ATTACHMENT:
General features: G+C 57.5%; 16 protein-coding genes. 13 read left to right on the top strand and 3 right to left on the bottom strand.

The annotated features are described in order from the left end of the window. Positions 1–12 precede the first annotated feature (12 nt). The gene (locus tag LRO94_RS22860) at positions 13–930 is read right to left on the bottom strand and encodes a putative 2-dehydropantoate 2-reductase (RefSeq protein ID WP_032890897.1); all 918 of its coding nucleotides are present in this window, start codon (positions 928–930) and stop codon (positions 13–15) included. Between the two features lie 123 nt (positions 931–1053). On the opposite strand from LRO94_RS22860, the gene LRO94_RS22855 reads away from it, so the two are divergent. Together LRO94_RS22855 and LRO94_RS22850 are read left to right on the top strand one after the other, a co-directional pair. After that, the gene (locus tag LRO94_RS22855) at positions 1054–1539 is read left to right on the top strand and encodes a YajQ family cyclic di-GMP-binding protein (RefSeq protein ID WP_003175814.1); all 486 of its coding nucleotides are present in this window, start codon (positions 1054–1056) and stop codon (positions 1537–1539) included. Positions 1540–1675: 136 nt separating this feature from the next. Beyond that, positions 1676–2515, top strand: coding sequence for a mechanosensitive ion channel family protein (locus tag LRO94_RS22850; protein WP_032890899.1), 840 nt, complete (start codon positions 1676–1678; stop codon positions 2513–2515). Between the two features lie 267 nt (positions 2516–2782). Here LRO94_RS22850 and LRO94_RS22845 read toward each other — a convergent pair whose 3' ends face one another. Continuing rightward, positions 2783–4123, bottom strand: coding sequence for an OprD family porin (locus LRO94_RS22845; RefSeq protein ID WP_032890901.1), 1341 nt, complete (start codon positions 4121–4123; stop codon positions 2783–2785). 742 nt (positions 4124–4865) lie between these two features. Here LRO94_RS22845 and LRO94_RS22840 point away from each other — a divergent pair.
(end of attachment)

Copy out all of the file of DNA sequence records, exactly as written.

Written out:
General features: G+C 57.5%; 16 protein-coding genes. 13 read left to right on the top strand and 3 right to left on the bottom strand.

The annotated features are described in order from the left end of the window. Positions 1–12 precede the first annotated feature (12 nt). The gene (locus tag LRO94_RS22860) at positions 13–930 is read right to left on the bottom strand and encodes a putative 2-dehydropantoate 2-reductase (RefSeq protein ID WP_032890897.1); all 918 of its coding nucleotides are present in this window, start codon (positions 928–930) and stop codon (positions 13–15) included. Between the two features lie 123 nt (positions 931–1053). On the opposite strand from LRO94_RS22860, the gene LRO94_RS22855 reads away from it, so the two are divergent. Together LRO94_RS22855 and LRO94_RS22850 are read left to right on the top strand one after the other, a co-directional pair. After that, the gene (locus tag LRO94_RS22855) at positions 1054–1539 is read left to right on the top strand and encodes a YajQ family cyclic di-GMP-binding protein (RefSeq protein ID WP_003175814.1); all 486 of its coding nucleotides are present in this window, start codon (positions 1054–1056) and stop codon (positions 1537–1539) included. Positions 1540–1675: 136 nt separating this feature from the next. Beyond that, positions 1676–2515, top strand: coding sequence for a mechanosensitive ion channel family protein (locus tag LRO94_RS22850; protein WP_032890899.1), 840 nt, complete (start codon positions 1676–1678; stop codon positions 2513–2515). Between the two features lie 267 nt (positions 2516–2782). Here LRO94_RS22850 and LRO94_RS22845 read toward each other — a convergent pair whose 3' ends face one another. Continuing rightward, positions 2783–4123, bottom strand: coding sequence for an OprD family porin (locus LRO94_RS22845; RefSeq protein ID WP_032890901.1), 1341 nt, complete (start codon positions 4121–4123; stop codon positions 2783–2785). 742 nt (positions 4124–4865) lie between these two features. Here LRO94_RS22845 and LRO94_RS22840 point away from each other — a divergent pair.